History, memory, and stuff

It’s been well over a decade since I’ve had to take a historiography course and several years since I’ve had to study and read about bias in public history. One book that I know I’ve read for the public history portion of a museum class was Mickey Mouse History and Other Essays by Mike Wallace. Another book, which I have not read is A Golden Haze of Memory: The Making of Historic Charleston by Stephanie E. Yuhl, and from the reviews it seems to tell of a ‘history’ story shaped by a particular social group via selective building preservation and appropriating aspects of the African-American story that did not undermine their own. Both point to how history has been used and as Wallace asserts, abused. Wallace provides an example of President Ronald Reagan’s style of storytelling that supported whatever conservative point he was trying to make. One example was the story of immigrants’ coming to America, the land of opportunity, and pulling themselves up by their bootstraps. This image glossed over the discrimination, poverty and other things faced by those immigrants, Wallace points out. A jewel from Yuhl’s book:

“Similarly, Charleston’s heritage trade was an ideological construct that enabled a small group of elite whites to perpetrate their selective historical memories and peddle them to eager tourists in a highly consumable form.”

Bringing this down to the local level, Shaw has a story, which in it’s most basic form is fine. That story being, black people lived here, black notables lived within the borders we know as Shaw, Dunbar was a the top African American high school in the country, and U Street was only second to Harlem. Okay, maybe some other cities may argue that last point, whatever. One of the problems in it’s retelling, and these can be considered really minuscule problems, the Jewish/Italian/general immigrant story seem less real in the face of this popular story. Another small problem I see, is some unnecessary straw grabbing, such as claiming notables who lived in other neighborhoods, like LeDroit Park. And maybe a more important problem is selective memory and the sin of omission, that retells the popular story by picking and choosing the nicest parts, ignoring the huge social problem that made the area a target for urban renewal. The popular story doesn’t tell where the black middle class went after the golden age, it doesn’t explain why there are so many social services here and why the area became ripe for gentrification and street crime. It doesn’t tell the long sad tale of housing, vacancy, slum lords, and programs that fell a little short due to cronyism and inflation. It does tell the story of the riots, the hint that there was something amiss. Messy history with still lingering sore points isn’t exactly highly consumable for the tourist crowd.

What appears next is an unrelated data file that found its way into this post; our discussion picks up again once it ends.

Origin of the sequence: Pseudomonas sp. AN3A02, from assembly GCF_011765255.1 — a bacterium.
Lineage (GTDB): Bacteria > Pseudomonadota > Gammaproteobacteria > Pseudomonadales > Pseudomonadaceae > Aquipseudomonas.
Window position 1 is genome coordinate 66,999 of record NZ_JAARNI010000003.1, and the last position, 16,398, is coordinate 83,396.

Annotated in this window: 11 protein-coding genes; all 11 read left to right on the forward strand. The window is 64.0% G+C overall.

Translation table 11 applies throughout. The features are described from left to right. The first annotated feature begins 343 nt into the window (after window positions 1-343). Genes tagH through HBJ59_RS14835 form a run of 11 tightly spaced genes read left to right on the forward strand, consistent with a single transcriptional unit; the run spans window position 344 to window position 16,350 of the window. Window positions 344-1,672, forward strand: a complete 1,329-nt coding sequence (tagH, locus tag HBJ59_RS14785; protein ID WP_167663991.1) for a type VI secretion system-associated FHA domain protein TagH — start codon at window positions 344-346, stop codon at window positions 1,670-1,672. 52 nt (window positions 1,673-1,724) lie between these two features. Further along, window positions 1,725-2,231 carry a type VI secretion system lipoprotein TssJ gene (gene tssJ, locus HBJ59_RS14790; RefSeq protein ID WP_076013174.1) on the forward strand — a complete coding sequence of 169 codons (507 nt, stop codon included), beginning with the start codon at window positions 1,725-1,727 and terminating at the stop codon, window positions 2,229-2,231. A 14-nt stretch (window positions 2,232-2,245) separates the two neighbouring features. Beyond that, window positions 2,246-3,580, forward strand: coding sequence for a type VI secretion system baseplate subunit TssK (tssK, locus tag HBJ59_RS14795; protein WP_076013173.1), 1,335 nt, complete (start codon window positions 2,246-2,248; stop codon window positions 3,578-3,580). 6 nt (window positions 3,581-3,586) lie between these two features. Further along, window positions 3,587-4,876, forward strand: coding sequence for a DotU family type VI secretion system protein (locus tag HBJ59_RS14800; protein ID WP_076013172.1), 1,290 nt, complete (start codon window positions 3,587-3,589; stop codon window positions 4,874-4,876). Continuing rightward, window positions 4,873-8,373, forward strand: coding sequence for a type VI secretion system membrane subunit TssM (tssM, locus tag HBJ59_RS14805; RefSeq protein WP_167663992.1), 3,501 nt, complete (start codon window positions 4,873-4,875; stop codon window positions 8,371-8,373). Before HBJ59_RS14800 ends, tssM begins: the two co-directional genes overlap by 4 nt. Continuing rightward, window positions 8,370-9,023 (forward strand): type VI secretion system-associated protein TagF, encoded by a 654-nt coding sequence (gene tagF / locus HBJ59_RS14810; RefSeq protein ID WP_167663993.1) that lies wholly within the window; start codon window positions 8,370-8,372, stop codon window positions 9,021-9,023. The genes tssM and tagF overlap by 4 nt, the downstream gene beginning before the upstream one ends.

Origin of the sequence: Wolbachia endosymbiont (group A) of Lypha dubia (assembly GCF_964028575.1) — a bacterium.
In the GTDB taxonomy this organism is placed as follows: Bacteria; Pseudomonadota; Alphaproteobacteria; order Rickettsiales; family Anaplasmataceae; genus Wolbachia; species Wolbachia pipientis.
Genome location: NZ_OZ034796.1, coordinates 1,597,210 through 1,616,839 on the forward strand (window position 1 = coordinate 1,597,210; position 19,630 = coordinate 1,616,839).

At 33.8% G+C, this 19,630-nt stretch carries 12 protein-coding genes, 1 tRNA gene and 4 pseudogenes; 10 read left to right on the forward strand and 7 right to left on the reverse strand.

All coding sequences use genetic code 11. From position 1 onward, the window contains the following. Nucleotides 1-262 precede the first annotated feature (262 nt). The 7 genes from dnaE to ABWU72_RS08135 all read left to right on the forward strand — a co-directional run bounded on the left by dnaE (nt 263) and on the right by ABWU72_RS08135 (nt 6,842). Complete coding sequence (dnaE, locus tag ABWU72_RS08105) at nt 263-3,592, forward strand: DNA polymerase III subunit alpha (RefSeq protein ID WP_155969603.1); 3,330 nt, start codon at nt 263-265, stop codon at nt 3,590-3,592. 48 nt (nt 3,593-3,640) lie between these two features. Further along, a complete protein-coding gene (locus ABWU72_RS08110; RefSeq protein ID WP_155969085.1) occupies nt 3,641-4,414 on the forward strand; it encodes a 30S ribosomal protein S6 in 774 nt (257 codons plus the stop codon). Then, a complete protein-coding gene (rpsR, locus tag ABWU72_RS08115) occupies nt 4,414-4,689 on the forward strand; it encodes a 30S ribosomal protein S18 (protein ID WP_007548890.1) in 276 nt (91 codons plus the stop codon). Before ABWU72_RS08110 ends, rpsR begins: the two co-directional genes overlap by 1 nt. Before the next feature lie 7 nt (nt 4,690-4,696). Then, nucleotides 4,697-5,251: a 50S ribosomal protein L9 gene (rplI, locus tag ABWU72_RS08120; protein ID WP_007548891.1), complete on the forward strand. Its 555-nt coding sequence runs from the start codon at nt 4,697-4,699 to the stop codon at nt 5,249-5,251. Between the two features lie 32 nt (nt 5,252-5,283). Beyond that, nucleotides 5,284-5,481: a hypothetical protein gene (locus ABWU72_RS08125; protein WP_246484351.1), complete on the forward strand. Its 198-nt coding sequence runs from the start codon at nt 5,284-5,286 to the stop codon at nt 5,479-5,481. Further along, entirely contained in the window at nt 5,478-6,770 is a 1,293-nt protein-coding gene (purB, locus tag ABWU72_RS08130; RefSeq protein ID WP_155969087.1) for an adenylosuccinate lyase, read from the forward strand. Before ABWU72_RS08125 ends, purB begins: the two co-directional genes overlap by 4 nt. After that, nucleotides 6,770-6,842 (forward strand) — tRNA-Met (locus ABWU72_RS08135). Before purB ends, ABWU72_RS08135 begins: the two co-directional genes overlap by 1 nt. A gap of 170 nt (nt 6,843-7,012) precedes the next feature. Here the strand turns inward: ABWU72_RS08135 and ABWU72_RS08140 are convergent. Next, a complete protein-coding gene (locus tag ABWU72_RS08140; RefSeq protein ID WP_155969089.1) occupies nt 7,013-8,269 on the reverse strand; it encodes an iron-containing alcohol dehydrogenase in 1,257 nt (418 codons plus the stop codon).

2 thoughts on “History, memory, and stuff”

  1. When was the end of the golden age and why did it crumble? would Shaw documents tell the story?

    It’s not “popular” or “light” tourism, but think of the many black Americans who travel to the slave ports of west Africa to view the historic sites.

  2. End of golden age? Round the post-war period off the top of my head.
    Documents, primary materials tell a lot. But a lot of public history is regurgitated for the masses and depends on the biases, likes, dislikes and talents of the storyteller.
    The West Africa thing, probably was made popular by the Alex Haley book Roots. There is some controversy I remember about a slave port struggling with the idea of presenting the port as a ruin or dolling it up to make the slave history more in your face. I gather the history is more palatable because of the starkness of the place the visitor can make it as deep or shallow as he/she can take.

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